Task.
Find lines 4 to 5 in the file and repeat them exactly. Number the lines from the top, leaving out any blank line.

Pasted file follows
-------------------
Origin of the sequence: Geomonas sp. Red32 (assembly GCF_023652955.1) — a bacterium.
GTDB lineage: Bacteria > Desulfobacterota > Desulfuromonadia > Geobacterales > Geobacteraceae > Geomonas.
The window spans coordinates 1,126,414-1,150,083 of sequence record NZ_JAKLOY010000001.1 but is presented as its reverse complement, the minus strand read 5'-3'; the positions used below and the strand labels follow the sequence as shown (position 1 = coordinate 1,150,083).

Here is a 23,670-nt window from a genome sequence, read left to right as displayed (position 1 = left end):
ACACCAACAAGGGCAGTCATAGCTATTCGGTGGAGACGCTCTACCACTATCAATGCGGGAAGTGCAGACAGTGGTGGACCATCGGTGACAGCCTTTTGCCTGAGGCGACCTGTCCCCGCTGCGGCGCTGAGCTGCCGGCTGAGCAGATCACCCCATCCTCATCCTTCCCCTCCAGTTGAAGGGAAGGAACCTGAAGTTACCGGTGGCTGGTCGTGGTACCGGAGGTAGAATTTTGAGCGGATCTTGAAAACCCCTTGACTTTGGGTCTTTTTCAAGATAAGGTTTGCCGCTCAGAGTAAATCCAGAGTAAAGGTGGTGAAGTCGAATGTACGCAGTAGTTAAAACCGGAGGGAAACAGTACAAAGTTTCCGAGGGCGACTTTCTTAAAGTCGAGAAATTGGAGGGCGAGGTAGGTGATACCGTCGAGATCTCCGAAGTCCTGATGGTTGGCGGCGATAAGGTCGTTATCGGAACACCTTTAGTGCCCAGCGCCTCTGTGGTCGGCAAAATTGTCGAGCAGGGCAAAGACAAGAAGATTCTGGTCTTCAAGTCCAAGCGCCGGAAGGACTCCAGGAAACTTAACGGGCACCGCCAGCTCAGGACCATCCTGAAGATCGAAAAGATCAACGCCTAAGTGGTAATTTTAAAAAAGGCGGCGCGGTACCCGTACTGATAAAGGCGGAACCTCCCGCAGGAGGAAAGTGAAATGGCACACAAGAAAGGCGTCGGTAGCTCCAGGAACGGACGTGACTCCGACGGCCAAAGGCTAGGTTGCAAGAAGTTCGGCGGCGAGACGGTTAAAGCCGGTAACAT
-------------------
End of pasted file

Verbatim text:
Here is a 23,670-nt window from a genome sequence, read left to right as displayed (position 1 = left end):
ACACCAACAAGGGCAGTCATAGCTATTCGGTGGAGACGCTCTACCACTATCAATGCGGGAAGTGCAGACAGTGGTGGACCATCGGTGACAGCCTTTTGCCTGAGGCGACCTGTCCCCGCTGCGGCGCTGAGCTGCCGGCTGAGCAGATCACCCCATCCTCATCCTTCCCCTCCAGTTGAAGGGAAGGAACCTGAAGTTACCGGTGGCTGGTCGTGGTACCGGAGGTAGAATTTTGAGCGGATCTTGAAAACCCCTTGACTTTGGGTCTTTTTCAAGATAAGGTTTGCCGCTCAGAGTAAATCCAGAGTAAAGGTGGTGAAGTCGAATGTACGCAGTAGTTAAAACCGGAGGGAAACAGTACAAAGTTTCCGAGGGCGACTTTCTTAAAGTCGAGAAATTGGAGGGCGAGGTAGGTGATACCGTCGAGATCTCCGAAGTCCTGATGGTTGGCGGCGATAAGGTCGTTATCGGAACACCTTTAGTGCCCAGCGCCTCTGTGGTCGGCAAAATTGTCGAGCAGGGCAAAGACAAGAAGATTCTGGTCTTCAAGTCCAAGCGCCGGAAGGACTCCAGGAAACTTAACGGGCACCGCCAGCTCAGGACCATCCTGAAGATCGAAAAGATCAACGCCTAAGTGGTAATTTTAAAAAAGGCGGCGCGGTACCCGTACTGATAAAGGCGGAACCTCCCGCAGGAGGAAAGTGAAATGGCACACAAGAAAGGCGTCGGTAGCTCCAGGAACGGACGTGACTCCGACGGCCAAAGGCTAGGTTGCAAGAAGTTCGGCGGCGAGACGGTTAAAGCCGGTAACAT